Troubleshooting issues adding ArcGIS Online basemaps to ArcMap

As we move into an era that utilizes cloud-based services more and more frequently, it becomes inevitable that sometimes we are going to run into issues connecting our desktop machines to those services. Within ArcGIS for Desktop, the issues range from the Add Basemap dialog never loading to the system hanging once you click the “Add” button. Regardless of the exact symptoms, there are a few things that you can try to help narrow down the cause of the problem.

Here are my tips to begin troubleshooting these types of issues in ArcGIS for Desktop:

1. Ensure you have a solid internet connection.

Online services require connection to the internet, so making sure that you have a sound connection is critical. If you do not, you will need to work with your IT department to resolve this issue. If you are confident that you have a good internet connection, proceed to Step #2.

2. Test if the issue is machine or network specific.

On another machine on the same network, test to see if the issue is network or machine specific. Also, if you are using a laptop, try taking your laptop home for the night and testing the workflow from another network. If the issue is network specific (works on your laptop at home but not in the office), proceed with Steps #3-7. If the issue is machine specific (does not happen on other machines on the same network), proceed with Steps #7-9.

3. Does this problematic network have a proxy server?

If yes, work with IT to try temporarily disabling it. If disabling the proxy server does not resolve the issue, move onto the next step. If it works, then the issue is related to the proxy server. Next, try opening ArcCatalog and selecting Customize >  ArcCatalog Options > Connections, and entering the proxy information there. The proxy information you enter should be the same as what is set in the Windows Control Panel under Internet Options > Connections > LAN settings.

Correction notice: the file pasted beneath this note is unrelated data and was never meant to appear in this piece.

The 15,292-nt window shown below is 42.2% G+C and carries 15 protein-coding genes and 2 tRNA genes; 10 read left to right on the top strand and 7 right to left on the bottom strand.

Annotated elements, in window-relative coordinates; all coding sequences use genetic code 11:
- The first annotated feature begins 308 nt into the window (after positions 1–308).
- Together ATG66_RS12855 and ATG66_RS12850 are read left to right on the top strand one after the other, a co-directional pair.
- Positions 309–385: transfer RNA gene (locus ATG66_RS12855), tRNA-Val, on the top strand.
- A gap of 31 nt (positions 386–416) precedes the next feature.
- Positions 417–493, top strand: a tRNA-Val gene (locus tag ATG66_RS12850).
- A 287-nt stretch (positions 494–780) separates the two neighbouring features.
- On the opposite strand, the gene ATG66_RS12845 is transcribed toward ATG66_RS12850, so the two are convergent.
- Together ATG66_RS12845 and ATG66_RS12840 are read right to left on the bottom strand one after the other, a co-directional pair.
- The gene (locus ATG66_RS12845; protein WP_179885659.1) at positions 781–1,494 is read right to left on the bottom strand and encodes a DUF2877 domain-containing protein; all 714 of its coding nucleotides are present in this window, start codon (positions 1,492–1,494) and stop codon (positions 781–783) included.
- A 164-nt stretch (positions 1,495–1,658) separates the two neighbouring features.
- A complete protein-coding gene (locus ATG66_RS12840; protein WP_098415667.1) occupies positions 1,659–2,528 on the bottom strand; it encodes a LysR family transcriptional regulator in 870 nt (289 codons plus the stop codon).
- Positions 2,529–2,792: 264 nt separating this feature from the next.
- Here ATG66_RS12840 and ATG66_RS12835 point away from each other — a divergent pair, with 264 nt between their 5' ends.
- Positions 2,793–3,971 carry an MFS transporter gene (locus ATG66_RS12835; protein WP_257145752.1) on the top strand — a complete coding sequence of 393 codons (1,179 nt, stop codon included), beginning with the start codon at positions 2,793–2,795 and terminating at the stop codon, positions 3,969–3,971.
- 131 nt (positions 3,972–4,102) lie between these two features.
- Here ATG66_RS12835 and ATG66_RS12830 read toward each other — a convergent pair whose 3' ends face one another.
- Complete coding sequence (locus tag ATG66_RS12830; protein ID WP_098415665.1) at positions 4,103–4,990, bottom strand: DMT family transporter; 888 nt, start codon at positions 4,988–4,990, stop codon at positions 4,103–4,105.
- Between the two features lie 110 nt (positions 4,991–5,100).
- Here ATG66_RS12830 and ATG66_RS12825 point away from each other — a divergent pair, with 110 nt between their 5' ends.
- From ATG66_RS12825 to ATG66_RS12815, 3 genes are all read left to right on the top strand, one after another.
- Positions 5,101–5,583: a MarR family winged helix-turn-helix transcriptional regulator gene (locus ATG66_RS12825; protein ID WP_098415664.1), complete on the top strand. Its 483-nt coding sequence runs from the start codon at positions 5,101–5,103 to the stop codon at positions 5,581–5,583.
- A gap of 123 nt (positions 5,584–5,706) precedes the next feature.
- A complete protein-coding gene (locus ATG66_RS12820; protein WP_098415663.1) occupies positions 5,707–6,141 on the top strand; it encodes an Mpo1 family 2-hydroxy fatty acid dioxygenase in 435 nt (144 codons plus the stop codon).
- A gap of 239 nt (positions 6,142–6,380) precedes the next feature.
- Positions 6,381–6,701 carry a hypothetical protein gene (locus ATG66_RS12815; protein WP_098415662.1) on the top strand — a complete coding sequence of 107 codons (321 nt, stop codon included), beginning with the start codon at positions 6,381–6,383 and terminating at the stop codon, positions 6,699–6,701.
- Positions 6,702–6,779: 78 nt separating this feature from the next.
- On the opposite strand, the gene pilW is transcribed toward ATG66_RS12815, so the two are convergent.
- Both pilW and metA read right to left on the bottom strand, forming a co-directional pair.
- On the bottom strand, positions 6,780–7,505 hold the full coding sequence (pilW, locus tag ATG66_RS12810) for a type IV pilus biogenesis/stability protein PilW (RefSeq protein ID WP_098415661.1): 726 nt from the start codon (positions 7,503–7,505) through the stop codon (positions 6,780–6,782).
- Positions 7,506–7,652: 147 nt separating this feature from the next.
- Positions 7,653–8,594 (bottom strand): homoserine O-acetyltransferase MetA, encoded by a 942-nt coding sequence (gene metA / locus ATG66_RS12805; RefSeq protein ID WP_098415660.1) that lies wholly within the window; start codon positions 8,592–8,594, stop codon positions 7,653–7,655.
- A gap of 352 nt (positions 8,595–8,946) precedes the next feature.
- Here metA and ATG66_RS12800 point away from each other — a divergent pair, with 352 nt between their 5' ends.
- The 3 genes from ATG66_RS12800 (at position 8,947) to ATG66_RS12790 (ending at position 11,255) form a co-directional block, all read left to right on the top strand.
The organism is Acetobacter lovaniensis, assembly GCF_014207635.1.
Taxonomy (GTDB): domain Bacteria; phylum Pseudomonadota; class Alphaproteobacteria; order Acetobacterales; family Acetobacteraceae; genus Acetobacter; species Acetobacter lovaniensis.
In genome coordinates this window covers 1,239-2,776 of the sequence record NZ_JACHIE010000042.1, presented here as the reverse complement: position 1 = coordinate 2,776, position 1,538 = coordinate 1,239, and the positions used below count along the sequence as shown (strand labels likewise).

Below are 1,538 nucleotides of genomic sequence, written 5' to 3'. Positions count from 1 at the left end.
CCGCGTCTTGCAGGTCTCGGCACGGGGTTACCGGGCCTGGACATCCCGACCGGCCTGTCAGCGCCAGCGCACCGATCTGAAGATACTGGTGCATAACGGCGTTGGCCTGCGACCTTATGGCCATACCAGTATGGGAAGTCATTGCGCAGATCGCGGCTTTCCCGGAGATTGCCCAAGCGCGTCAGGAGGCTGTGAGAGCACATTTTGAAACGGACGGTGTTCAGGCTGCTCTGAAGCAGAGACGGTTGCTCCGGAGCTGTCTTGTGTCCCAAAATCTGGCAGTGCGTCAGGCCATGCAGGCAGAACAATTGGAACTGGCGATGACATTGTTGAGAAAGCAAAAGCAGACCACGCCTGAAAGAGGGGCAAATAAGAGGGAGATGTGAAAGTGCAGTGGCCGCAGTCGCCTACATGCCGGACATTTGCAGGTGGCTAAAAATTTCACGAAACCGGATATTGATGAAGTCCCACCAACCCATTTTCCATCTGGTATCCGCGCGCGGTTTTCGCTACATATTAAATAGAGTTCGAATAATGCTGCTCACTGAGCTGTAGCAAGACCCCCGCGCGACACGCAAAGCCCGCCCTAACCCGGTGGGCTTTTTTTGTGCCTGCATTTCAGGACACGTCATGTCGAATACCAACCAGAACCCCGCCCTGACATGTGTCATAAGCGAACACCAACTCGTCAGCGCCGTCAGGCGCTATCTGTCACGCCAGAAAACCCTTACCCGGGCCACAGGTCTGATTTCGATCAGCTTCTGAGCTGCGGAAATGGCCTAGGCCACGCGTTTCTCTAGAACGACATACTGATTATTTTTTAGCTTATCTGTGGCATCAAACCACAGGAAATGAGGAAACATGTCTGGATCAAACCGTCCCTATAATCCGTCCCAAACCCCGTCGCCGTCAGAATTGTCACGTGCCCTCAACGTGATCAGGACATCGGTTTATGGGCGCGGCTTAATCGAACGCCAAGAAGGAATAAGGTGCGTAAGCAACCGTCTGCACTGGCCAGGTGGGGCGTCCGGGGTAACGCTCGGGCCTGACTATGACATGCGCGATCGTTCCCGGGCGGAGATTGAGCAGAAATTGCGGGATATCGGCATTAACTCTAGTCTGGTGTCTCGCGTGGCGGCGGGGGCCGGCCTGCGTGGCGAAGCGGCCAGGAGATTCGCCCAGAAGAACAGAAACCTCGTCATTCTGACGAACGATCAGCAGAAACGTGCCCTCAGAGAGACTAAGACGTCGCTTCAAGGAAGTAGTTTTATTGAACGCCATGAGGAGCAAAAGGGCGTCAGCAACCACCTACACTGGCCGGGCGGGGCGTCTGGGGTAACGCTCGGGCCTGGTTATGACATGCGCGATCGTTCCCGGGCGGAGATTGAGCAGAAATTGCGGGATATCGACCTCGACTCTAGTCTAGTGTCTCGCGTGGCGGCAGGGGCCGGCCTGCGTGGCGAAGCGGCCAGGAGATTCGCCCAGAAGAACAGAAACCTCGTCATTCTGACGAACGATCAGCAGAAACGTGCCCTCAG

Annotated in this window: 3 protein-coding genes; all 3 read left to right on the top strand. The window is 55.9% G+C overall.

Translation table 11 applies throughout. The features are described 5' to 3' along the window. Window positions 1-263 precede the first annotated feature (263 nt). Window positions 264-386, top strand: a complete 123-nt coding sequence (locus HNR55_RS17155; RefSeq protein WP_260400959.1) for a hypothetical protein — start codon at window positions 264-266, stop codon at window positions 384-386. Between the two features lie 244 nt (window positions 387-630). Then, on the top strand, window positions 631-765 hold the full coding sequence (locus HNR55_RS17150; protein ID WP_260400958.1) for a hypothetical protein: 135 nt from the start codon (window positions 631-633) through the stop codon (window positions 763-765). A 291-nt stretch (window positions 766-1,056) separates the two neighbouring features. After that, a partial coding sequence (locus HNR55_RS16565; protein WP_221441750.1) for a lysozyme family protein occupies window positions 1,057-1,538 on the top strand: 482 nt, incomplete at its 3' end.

4. Does the problematic network have a firewall?

If you do, you may need to work with IT to add some exceptions to it. Here is a list of domains to whitelist:

  1. *.arcgis.com
  2. *.arcgisonline.com
  3. *.amazonaws.com
  4. *.virtualearth.net (for Bing maps)
  5. *.esri.com

If this does not resolve the issue, proceed to Step #5.

5. Try connecting to the service layers through creating a GIS Server Connection in ArcCatalog.

Here is how to do this:

  1. Open ArcCatalog.
  2. Expand GIS Servers.
  3. Double click Add ArcGIS Server.
  4. Select Use GIS services and click Next.
  5. For Server URL, type http://services.arcgisonline.com/arcgis/services (This is the URL needed for ArcCatalog. This will not work in the internet browser.)
  6. Click Finish.
  7. Expand the Server connection and drag one of the service layers into ArcMap.

If you can add a service successfully, it indicates a problem specifically with the Add Basemap command. If this is the case, you should consider contacting Esri Technical Support to further troubleshoot the issue.

6. Use Fiddler to try and diagnose any HTTP requests that are failing. 

Fiddler is a web debugging utility that helps capture HTTP traffic.